BHAs in a Routine

A few weeks ago we began the discussion of acids in skincare. We delved into the role AHAs, alpha hydroxy acids, can play within an at-home routine and the best ways to incorporate them that remain gentle on skin.

With a quick search of our website you might notice that we do not utilize many acids within our formulations, although we do agree that there is a time and place for them. ⁠We like to apply the “less is more” mentality to exfoliation in general, but specifically with acids as it’s easy to get carried away with a product when you’re not always able to feel them in action like you would a physical exfoliant. 

Chemical exfoliation runs abundant in the cosmetics industry and typically with confusing instruction leading to over-use and potential skin disrupt. This can show itself as red, inflamed and reactive or sensitive skin. It can also lead to an imbalance in the skin barrier which could cause an increase in oil production to compensate for the loss of skin hydration which can be a big potential for weird cyclical breakouts, texture changes and pigmentation.

Acids are broken up into two majority groups, AHAs (alpha hydroxy acids) and BHAs (beta hydroxy acids) – more recently PHAs (polyhydroxy acids) have also been gaining traction.

If you’ve ever been on the search for a product to clear acne you’re likely familiar with BHAs, namely salicylic acid. Salicylic acid is the go-to BHA and has been the common industry recommendation in helping to clear painful breakout and deeper congestion. 

BHAs are considered less aggressive than AHAs and boast of anti-inflammatory properties while being oil soluble. This solubility allows them to penetrate deeper into pores due to the skin’s lipophilic character. 

Although most likely synthetically derived, BHAs, or salicylic acid are traditionally found in willow bark derivatives or aspirin. Other common names on ingredient panels include: beta hydroxybutanoic acid, trethocanic acid, tropic acid, or willow extract.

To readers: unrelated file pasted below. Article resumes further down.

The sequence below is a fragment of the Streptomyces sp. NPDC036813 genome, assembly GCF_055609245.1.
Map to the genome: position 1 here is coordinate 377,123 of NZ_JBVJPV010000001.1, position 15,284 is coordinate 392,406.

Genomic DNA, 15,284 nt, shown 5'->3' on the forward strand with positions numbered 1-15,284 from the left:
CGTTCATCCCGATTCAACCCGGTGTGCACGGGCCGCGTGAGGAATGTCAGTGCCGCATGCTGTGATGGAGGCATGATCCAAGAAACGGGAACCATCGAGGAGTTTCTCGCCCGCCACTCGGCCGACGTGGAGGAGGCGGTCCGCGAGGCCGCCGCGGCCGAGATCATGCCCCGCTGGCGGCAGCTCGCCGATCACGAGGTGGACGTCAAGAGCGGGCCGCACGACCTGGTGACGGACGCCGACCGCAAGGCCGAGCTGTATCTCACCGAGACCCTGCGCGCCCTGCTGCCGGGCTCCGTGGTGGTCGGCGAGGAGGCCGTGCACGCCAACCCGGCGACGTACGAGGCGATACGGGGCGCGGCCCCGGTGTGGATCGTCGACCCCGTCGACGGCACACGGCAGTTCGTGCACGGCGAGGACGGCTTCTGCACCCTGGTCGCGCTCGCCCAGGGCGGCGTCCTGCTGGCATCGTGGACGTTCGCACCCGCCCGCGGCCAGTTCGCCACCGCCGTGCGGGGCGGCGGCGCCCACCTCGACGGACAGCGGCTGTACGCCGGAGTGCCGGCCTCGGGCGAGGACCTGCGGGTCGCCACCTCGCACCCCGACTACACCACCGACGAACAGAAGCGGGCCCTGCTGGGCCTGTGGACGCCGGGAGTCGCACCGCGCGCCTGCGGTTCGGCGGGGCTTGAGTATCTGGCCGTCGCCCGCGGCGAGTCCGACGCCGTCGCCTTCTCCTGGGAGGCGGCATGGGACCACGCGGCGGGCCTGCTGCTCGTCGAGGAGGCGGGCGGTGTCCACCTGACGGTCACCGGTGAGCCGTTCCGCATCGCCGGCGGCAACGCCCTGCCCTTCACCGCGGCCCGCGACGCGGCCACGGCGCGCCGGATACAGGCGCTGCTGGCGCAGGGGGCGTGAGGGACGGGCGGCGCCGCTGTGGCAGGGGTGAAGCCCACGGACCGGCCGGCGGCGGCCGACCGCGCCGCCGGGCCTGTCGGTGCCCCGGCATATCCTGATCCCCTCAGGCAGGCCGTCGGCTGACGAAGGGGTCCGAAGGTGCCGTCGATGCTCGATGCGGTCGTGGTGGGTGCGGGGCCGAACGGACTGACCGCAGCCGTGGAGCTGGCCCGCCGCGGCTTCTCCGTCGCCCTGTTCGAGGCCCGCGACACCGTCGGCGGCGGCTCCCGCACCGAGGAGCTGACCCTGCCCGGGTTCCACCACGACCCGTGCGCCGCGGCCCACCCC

BHAs can be right for you to incorporate into your routine if you’re experiencing any of the following:

  • Acneic skin tendencies 

  • Generally inflamed

  • Textured skin 

Although we’ve seen firsthand improvement of skin without the use of weekly acids, these skin disruptions can benefit from this type of acid because it steps in and helps to usher in new skin cells. Simplified, new replaces old and the inconsistencies along with skin’s relative imperfections slough off. 

Remember, it’s easy to want to use this type of product every day when they promise improvement to skin, but when utilizing acids we stand firmly in our recommendation of a less is more approach to not strip skin or disrupt the acid mantle. Remember, chemical exfoliation is still considered exfoliation. 

While BHAs are known to have a gentler effect on skin and you can use them in conjunction with your gentle exfoliant, we still recommend only doing so once a month to maintain a healthy cellular turnover and happy acid mantle.

This means your monthly routine may look like this: 

It is imperative that when using acids you apply an effective moisturizer that is formulated with lipid-based hydrators to replenish skin of essential nutrients. It is also equally important to remember to apply your SPF at the start of the day to reduce any photosensitivity or potential for sunburn.

When searching for your next step when combatting stubborn skin issues we are aways here to answer questions and help uncover potential skin disruptors. We have developed tried-and-true routines for when you’re starting out and have even created a direct line to our experts to help you customize a routine that works for you and your lifestyle.